Humans could get to Mars in less than 10 years, if they put their minds to it. That is the message of the Mars Society, a group of scientists and space enthusiasts who met recently in Los Angeles. VOA's Mike O'Sullivan spoke with some about their vision for the exploration and settlement of the Red Planet.
They came to see astronaut Buzz Aldrin, one of the first men on the moon, and to hear the ambitious plans of people like Elon Musk. The Internet pioneer has founded a company called SpaceX to put payloads into orbit, and eventually to take tourists into space.
And they came to be inspired by people like Robert Zubrin, the aerospace engineer who heads the Mars Society, a non-profit educational and scientific organization with chapters in 40 countries. Zubrin says humans reached the moon with much simpler technology than we have now.
"We are much better prepared today to send humans to Mars than we were to send men to the moon in 1961, and we were there eight years later. Given the will, given a presidential commitment of the type we had from JFK in 1961, we could have humans on Mars within a decade," said Zubrin.
Zubrin foresees an exploratory base and eventually permanent settlements on Mars.
President Bush has committed the United States to returning humans to the moon by 2020, and using the moon as a base to travel on to Mars. The key to the quest is funding, and the Mars Society is urging the president and Congress to allocate more money to space exploration. A volunteer collected petition signatures.
"Anybody want to sign letters to the Senate?" said the volunteer.
Robotic missions to Mars have greatly expanded our knowledge. Two orbiters of the U.S. space agency NASA are circling the planet, and two NASA rovers, Spirit and Opportunity, are still functioning on the surface. The latest NASA mission, the Phoenix Lander, was launched August 4, and it will analyze water ice in the Martian arctic.
Fuk Li, the manager for the Mars exploration program at NASA's Jet Propulsion Laboratory says we are still in the early stages of discovery on Mars.
"We are still looking for the ingredients that are perhaps necessary for the formation of life. One of them is water," said Li. "And one of the themes that has been permeating through our exploration in the last decade is looking for water, follow the water. Try to see where, when, how much, in what form, that water is on Mars."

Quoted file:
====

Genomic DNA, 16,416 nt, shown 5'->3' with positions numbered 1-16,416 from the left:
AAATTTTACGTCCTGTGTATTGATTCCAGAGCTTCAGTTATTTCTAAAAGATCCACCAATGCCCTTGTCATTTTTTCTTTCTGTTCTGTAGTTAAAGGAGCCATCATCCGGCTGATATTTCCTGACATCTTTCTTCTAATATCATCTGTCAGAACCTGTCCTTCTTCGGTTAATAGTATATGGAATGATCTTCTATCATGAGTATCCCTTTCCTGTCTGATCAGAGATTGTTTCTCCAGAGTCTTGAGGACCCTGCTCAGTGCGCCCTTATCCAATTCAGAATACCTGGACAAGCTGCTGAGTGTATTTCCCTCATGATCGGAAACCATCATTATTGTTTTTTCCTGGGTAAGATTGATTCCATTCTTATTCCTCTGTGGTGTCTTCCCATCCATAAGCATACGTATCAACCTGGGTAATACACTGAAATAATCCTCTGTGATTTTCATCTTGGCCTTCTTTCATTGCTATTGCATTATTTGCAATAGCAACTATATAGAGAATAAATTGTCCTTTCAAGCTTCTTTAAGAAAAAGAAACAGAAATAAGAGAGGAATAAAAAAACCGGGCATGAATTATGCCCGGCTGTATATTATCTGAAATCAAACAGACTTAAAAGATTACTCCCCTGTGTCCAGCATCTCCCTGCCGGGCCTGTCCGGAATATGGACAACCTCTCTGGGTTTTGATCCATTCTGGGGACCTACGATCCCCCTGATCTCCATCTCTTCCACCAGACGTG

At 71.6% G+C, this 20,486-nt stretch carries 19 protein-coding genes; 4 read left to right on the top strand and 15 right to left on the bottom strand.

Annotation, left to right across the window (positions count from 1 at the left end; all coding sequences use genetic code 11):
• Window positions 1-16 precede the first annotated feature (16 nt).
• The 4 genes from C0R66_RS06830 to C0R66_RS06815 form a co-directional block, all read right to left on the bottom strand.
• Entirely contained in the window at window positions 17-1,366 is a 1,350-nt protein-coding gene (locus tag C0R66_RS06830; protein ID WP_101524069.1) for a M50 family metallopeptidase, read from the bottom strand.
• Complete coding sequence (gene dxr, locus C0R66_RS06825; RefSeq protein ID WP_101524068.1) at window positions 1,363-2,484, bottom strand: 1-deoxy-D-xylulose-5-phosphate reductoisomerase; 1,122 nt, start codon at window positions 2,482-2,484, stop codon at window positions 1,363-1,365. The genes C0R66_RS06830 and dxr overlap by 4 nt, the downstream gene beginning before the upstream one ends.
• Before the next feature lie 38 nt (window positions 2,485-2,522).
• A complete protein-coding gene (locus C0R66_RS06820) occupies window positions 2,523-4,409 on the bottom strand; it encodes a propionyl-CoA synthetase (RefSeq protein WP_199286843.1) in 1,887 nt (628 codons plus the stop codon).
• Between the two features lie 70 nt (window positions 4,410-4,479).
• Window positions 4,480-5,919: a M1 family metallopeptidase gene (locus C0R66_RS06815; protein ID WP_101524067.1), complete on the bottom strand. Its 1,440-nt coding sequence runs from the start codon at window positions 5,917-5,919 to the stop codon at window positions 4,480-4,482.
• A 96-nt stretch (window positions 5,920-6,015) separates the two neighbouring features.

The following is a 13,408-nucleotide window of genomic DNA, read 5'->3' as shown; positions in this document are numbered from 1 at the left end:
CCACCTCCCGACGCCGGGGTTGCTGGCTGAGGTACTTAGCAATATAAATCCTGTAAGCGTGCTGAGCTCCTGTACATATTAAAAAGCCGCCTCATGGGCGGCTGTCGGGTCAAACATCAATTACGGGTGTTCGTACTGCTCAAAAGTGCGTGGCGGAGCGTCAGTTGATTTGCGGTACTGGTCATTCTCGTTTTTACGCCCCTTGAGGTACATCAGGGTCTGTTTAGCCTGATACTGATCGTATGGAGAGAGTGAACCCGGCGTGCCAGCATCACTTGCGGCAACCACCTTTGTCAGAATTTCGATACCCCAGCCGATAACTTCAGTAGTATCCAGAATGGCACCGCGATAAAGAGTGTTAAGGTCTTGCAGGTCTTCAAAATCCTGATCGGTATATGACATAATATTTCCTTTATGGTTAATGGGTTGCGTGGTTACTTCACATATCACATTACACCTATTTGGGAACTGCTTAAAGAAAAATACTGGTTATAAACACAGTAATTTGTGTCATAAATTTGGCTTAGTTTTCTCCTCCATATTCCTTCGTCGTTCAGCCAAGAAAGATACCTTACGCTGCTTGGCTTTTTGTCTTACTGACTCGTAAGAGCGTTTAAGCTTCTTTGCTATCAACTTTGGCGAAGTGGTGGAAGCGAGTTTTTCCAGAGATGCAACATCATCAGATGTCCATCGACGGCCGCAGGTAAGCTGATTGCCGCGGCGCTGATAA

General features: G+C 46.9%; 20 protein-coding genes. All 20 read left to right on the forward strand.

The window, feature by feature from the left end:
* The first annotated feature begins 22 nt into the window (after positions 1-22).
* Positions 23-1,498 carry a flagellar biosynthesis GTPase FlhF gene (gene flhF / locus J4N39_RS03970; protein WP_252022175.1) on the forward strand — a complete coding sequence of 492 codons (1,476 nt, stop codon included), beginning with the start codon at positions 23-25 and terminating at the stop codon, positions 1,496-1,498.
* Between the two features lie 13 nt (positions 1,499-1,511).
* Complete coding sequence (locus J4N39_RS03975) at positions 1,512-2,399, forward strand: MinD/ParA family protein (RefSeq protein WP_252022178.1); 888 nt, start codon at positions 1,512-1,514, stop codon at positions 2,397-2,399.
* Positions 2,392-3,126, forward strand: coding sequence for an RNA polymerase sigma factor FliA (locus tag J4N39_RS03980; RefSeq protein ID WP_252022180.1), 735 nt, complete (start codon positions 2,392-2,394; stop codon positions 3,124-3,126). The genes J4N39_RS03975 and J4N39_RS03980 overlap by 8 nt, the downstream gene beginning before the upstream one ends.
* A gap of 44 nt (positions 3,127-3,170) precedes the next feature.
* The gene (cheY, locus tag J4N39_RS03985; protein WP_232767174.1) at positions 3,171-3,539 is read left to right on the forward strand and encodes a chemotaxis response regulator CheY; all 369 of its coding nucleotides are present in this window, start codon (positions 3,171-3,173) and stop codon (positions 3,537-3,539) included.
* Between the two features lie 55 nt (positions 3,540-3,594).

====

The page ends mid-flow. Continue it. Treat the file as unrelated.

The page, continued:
Space exploration may be driven in the future as much by individuals and private companies as by governments. Peter Diamandis is the man behind the X Prize to encourage private space flight. The $10-million prize was won in 2004 by a California team headed by aerospace pioneer Burt Rutan and funded by billionaire Paul Allen. Rutan has teamed up with British entrepreneur Richard Branson to develop a tourist spacecraft.
Diamandis heads his own company that offers weightless rides in airplanes that simulate the zero-gravity conditions of space. He has helped send private citizens, including millionaire Dennis Tito, to the international space station aboard Russian Soyuz rockets. And he is planning a competition for rocket racers. He says we are beginning a new age of exploration.
"From here on out, we are going to have people opening up the solar system, and thousands of years from now, people look back at this time and say, that is the magical moment," said Diamandis.
The possibilities excite Emily Colvin, 22. She heads the Mars Society at the Georgia Institute of Technology, where she is studying for a career in aerospace.
"I would ideally love to go into nuclear thermal propulsion, although I am also doing some other stuff on the side right now toward surface nuclear power, looking at the systems we could take to the Moon or Mars to power a base," said Colvin.
She says our human future is on Mars and other planets, and she hopes to be involved in the process of getting us there.